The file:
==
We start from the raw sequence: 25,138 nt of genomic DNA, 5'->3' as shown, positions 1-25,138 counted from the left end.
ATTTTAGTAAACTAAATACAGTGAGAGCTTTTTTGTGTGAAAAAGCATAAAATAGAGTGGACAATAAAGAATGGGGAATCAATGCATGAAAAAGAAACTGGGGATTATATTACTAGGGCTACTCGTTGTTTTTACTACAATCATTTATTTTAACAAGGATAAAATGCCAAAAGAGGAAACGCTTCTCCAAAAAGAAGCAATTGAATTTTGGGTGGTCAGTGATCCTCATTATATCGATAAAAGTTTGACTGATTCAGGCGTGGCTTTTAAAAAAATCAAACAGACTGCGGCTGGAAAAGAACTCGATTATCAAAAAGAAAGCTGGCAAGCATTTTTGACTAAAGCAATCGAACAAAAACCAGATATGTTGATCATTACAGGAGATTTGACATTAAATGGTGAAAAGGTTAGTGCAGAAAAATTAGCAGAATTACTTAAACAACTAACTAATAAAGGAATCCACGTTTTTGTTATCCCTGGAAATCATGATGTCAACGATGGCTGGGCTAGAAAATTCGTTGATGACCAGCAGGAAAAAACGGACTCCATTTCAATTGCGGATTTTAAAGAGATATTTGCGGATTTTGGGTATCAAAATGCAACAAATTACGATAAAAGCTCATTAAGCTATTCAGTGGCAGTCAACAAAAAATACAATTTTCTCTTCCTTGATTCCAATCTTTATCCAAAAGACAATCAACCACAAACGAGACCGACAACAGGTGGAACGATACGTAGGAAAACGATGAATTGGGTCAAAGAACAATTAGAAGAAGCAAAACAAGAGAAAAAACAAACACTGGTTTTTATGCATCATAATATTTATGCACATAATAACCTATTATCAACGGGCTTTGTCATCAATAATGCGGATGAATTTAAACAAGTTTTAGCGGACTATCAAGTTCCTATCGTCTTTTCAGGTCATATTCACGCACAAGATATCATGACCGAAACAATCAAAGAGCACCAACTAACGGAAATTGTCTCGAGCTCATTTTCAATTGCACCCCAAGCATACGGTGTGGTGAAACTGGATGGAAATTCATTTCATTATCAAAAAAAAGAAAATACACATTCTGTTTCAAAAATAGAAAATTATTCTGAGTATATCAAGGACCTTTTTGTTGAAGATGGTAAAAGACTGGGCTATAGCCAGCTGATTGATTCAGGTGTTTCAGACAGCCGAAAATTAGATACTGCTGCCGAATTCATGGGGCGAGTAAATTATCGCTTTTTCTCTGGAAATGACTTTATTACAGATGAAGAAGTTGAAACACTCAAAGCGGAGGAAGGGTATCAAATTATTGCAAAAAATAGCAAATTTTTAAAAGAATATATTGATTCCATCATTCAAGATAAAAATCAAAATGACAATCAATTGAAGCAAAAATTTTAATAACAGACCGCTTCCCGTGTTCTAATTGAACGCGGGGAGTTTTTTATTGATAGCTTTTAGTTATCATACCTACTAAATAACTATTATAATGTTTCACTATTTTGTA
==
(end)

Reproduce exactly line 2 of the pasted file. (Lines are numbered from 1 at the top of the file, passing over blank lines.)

ATTTTAGTAAACTAAATACAGTGAGAGCTTTTTTGTGTGAAAAAGCATAAAATAGAGTGGACAATAAAGAATGGGGAATCAATGCATGAAAAAGAAACTGGGGATTATATTACTAGGGCTACTCGTTGTTTTTACTACAATCATTTATTTTAACAAGGATAAAATGCCAAAAGAGGAAACGCTTCTCCAAAAAGAAGCAATTGAATTTTGGGTGGTCAGTGATCCTCATTATATCGATAAAAGTTTGACTGATTCAGGCGTGGCTTTTAAAAAAATCAAACAGACTGCGGCTGGAAAAGAACTCGATTATCAAAAAGAAAGCTGGCAAGCATTTTTGACTAAAGCAATCGAACAAAAACCAGATATGTTGATCATTACAGGAGATTTGACATTAAATGGTGAAAAGGTTAGTGCAGAAAAATTAGCAGAATTACTTAAACAACTAACTAATAAAGGAATCCACGTTTTTGTTATCCCTGGAAATCATGATGTCAACGATGGCTGGGCTAGAAAATTCGTTGATGACCAGCAGGAAAAAACGGACTCCATTTCAATTGCGGATTTTAAAGAGATATTTGCGGATTTTGGGTATCAAAATGCAACAAATTACGATAAAAGCTCATTAAGCTATTCAGTGGCAGTCAACAAAAAATACAATTTTCTCTTCCTTGATTCCAATCTTTATCCAAAAGACAATCAACCACAAACGAGACCGACAACAGGTGGAACGATACGTAGGAAAACGATGAATTGGGTCAAAGAACAATTAGAAGAAGCAAAACAAGAGAAAAAACAAACACTGGTTTTTATGCATCATAATATTTATGCACATAATAACCTATTATCAACGGGCTTTGTCATCAATAATGCGGATGAATTTAAACAAGTTTTAGCGGACTATCAAGTTCCTATCGTCTTTTCAGGTCATATTCACGCACAAGATATCATGACCGAAACAATCAAAGAGCACCAACTAACGGAAATTGTCTCGAGCTCATTTTCAATTGCACCCCAAGCATACGGTGTGGTGAAACTGGATGGAAATTCATTTCATTATCAAAAAAAAGAAAATACACATTCTGTTTCAAAAATAGAAAATTATTCTGAGTATATCAAGGACCTTTTTGTTGAAGATGGTAAAAGACTGGGCTATAGCCAGCTGATTGATTCAGGTGTTTCAGACAGCCGAAAATTAGATACTGCTGCCGAATTCATGGGGCGAGTAAATTATCGCTTTTTCTCTGGAAATGACTTTATTACAGATGAAGAAGTTGAAACACTCAAAGCGGAGGAAGGGTATCAAATTATTGCAAAAAATAGCAAATTTTTAAAAGAATATATTGATTCCATCATTCAAGATAAAAATCAAAATGACAATCAATTGAAGCAAAAATTTTAATAACAGACCGCTTCCCGTGTTCTAATTGAACGCGGGGAGTTTTTTATTGATAGCTTTTAGTTATCATACCTACTAAATAACTATTATAATGTTTCACTATTTTGTA